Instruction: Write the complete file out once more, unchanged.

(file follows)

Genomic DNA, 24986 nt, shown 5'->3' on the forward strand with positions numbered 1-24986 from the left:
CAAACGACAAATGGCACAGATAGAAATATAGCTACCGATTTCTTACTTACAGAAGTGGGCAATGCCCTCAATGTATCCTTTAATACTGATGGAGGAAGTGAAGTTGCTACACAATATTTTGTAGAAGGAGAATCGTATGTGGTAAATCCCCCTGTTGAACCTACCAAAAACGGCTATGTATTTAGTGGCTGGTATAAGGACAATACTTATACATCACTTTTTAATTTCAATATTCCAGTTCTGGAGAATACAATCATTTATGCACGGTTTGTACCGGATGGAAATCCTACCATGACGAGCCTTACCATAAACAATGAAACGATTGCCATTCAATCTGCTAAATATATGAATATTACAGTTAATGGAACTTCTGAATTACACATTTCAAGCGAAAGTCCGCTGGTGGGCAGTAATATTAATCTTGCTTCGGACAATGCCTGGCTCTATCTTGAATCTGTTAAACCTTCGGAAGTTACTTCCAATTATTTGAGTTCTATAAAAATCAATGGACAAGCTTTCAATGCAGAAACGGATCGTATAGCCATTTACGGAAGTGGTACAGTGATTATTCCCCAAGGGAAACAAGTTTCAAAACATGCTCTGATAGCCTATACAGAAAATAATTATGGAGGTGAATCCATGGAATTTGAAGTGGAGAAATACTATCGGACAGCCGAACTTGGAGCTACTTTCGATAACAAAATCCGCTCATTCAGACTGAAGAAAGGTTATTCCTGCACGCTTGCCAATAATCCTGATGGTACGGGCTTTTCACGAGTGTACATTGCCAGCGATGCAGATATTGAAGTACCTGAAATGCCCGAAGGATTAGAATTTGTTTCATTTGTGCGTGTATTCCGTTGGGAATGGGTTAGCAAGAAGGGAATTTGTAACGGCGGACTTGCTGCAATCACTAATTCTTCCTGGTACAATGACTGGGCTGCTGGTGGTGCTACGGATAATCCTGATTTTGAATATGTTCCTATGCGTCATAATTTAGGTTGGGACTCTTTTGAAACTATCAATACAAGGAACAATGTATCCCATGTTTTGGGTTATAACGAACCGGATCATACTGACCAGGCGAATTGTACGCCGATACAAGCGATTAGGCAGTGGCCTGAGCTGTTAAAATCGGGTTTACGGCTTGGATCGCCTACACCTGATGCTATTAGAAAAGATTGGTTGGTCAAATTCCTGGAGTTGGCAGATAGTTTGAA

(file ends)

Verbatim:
Genomic DNA, 24986 nt, shown 5'->3' on the forward strand with positions numbered 1-24986 from the left:
CAAACGACAAATGGCACAGATAGAAATATAGCTACCGATTTCTTACTTACAGAAGTGGGCAATGCCCTCAATGTATCCTTTAATACTGATGGAGGAAGTGAAGTTGCTACACAATATTTTGTAGAAGGAGAATCGTATGTGGTAAATCCCCCTGTTGAACCTACCAAAAACGGCTATGTATTTAGTGGCTGGTATAAGGACAATACTTATACATCACTTTTTAATTTCAATATTCCAGTTCTGGAGAATACAATCATTTATGCACGGTTTGTACCGGATGGAAATCCTACCATGACGAGCCTTACCATAAACAATGAAACGATTGCCATTCAATCTGCTAAATATATGAATATTACAGTTAATGGAACTTCTGAATTACACATTTCAAGCGAAAGTCCGCTGGTGGGCAGTAATATTAATCTTGCTTCGGACAATGCCTGGCTCTATCTTGAATCTGTTAAACCTTCGGAAGTTACTTCCAATTATTTGAGTTCTATAAAAATCAATGGACAAGCTTTCAATGCAGAAACGGATCGTATAGCCATTTACGGAAGTGGTACAGTGATTATTCCCCAAGGGAAACAAGTTTCAAAACATGCTCTGATAGCCTATACAGAAAATAATTATGGAGGTGAATCCATGGAATTTGAAGTGGAGAAATACTATCGGACAGCCGAACTTGGAGCTACTTTCGATAACAAAATCCGCTCATTCAGACTGAAGAAAGGTTATTCCTGCACGCTTGCCAATAATCCTGATGGTACGGGCTTTTCACGAGTGTACATTGCCAGCGATGCAGATATTGAAGTACCTGAAATGCCCGAAGGATTAGAATTTGTTTCATTTGTGCGTGTATTCCGTTGGGAATGGGTTAGCAAGAAGGGAATTTGTAACGGCGGACTTGCTGCAATCACTAATTCTTCCTGGTACAATGACTGGGCTGCTGGTGGTGCTACGGATAATCCTGATTTTGAATATGTTCCTATGCGTCATAATTTAGGTTGGGACTCTTTTGAAACTATCAATACAAGGAACAATGTATCCCATGTTTTGGGTTATAACGAACCGGATCATACTGACCAGGCGAATTGTACGCCGATACAAGCGATTAGGCAGTGGCCTGAGCTGTTAAAATCGGGTTTACGGCTTGGATCGCCTACACCTGATGCTATTAGAAAAGATTGGTTGGTCAAATTCCTGGAGTTGGCAGATAGTTTGAA